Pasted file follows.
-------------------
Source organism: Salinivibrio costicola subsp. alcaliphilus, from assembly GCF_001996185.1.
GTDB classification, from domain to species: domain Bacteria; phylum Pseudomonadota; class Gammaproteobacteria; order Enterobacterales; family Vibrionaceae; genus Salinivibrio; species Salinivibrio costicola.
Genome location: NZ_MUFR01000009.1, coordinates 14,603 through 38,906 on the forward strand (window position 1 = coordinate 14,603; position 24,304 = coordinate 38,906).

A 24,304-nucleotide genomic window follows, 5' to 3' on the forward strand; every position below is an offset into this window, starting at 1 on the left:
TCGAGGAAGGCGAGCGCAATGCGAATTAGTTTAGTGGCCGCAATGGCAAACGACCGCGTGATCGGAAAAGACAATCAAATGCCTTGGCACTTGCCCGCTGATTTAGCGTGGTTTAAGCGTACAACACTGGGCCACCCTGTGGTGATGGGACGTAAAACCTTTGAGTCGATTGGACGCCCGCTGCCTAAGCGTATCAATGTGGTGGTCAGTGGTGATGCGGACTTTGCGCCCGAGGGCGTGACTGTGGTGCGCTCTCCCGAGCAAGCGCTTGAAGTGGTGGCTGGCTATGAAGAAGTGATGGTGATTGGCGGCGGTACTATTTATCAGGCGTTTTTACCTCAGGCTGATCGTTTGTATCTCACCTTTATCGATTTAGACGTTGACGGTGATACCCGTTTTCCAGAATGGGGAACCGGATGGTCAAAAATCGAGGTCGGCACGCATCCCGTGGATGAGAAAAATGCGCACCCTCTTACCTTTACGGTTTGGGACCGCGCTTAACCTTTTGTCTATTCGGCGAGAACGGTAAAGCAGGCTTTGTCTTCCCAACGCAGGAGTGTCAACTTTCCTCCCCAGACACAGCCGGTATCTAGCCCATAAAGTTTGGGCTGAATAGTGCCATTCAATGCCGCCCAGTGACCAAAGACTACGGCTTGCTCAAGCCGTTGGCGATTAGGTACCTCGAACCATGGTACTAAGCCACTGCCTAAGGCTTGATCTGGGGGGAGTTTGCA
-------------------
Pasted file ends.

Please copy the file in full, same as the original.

Source organism: Salinivibrio costicola subsp. alcaliphilus, from assembly GCF_001996185.1.
GTDB classification, from domain to species: domain Bacteria; phylum Pseudomonadota; class Gammaproteobacteria; order Enterobacterales; family Vibrionaceae; genus Salinivibrio; species Salinivibrio costicola.
Genome location: NZ_MUFR01000009.1, coordinates 14,603 through 38,906 on the forward strand (window position 1 = coordinate 14,603; position 24,304 = coordinate 38,906).

A 24,304-nucleotide genomic window follows, 5' to 3' on the forward strand; every position below is an offset into this window, starting at 1 on the left:
TCGAGGAAGGCGAGCGCAATGCGAATTAGTTTAGTGGCCGCAATGGCAAACGACCGCGTGATCGGAAAAGACAATCAAATGCCTTGGCACTTGCCCGCTGATTTAGCGTGGTTTAAGCGTACAACACTGGGCCACCCTGTGGTGATGGGACGTAAAACCTTTGAGTCGATTGGACGCCCGCTGCCTAAGCGTATCAATGTGGTGGTCAGTGGTGATGCGGACTTTGCGCCCGAGGGCGTGACTGTGGTGCGCTCTCCCGAGCAAGCGCTTGAAGTGGTGGCTGGCTATGAAGAAGTGATGGTGATTGGCGGCGGTACTATTTATCAGGCGTTTTTACCTCAGGCTGATCGTTTGTATCTCACCTTTATCGATTTAGACGTTGACGGTGATACCCGTTTTCCAGAATGGGGAACCGGATGGTCAAAAATCGAGGTCGGCACGCATCCCGTGGATGAGAAAAATGCGCACCCTCTTACCTTTACGGTTTGGGACCGCGCTTAACCTTTTGTCTATTCGGCGAGAACGGTAAAGCAGGCTTTGTCTTCCCAACGCAGGAGTGTCAACTTTCCTCCCCAGACACAGCCGGTATCTAGCCCATAAAGTTTGGGCTGAATAGTGCCATTCAATGCCGCCCAGTGACCAAAGACTACGGCTTGCTCAAGCCGTTGGCGATTAGGTACCTCGAACCATGGTACTAAGCCACTGCCTAAGGCTTGATCTGGGGGGAGTTTGCA